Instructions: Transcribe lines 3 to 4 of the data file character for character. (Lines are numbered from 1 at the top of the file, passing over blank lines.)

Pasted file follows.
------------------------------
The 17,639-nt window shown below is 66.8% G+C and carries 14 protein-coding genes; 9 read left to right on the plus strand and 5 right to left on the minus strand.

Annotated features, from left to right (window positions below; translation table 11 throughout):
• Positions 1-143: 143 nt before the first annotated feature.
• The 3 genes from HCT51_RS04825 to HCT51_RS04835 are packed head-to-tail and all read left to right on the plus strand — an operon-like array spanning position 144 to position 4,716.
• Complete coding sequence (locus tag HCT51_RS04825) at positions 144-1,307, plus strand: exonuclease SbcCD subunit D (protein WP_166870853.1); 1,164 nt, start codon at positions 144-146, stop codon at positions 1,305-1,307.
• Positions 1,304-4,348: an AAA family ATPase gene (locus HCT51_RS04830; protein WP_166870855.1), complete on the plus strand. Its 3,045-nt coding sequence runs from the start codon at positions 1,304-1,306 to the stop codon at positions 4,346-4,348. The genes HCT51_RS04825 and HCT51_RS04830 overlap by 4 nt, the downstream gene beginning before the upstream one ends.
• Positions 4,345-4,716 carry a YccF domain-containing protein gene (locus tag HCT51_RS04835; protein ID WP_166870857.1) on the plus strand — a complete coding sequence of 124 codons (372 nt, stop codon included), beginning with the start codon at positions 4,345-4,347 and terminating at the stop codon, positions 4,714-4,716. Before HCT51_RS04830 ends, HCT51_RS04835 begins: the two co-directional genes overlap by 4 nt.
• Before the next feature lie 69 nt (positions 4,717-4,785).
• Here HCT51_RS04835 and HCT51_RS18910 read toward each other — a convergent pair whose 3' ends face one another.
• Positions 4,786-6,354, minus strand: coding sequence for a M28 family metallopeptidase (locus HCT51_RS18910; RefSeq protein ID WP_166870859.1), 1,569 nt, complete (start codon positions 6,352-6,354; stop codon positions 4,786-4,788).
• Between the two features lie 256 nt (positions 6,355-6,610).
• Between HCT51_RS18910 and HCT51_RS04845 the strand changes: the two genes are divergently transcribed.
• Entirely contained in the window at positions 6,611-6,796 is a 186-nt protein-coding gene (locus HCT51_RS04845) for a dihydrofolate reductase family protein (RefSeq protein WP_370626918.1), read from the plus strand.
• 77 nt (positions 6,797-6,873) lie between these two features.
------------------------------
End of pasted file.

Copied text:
• Positions 1-143: 143 nt before the first annotated feature.
• The 3 genes from HCT51_RS04825 to HCT51_RS04835 are packed head-to-tail and all read left to right on the plus strand — an operon-like array spanning position 144 to position 4,716.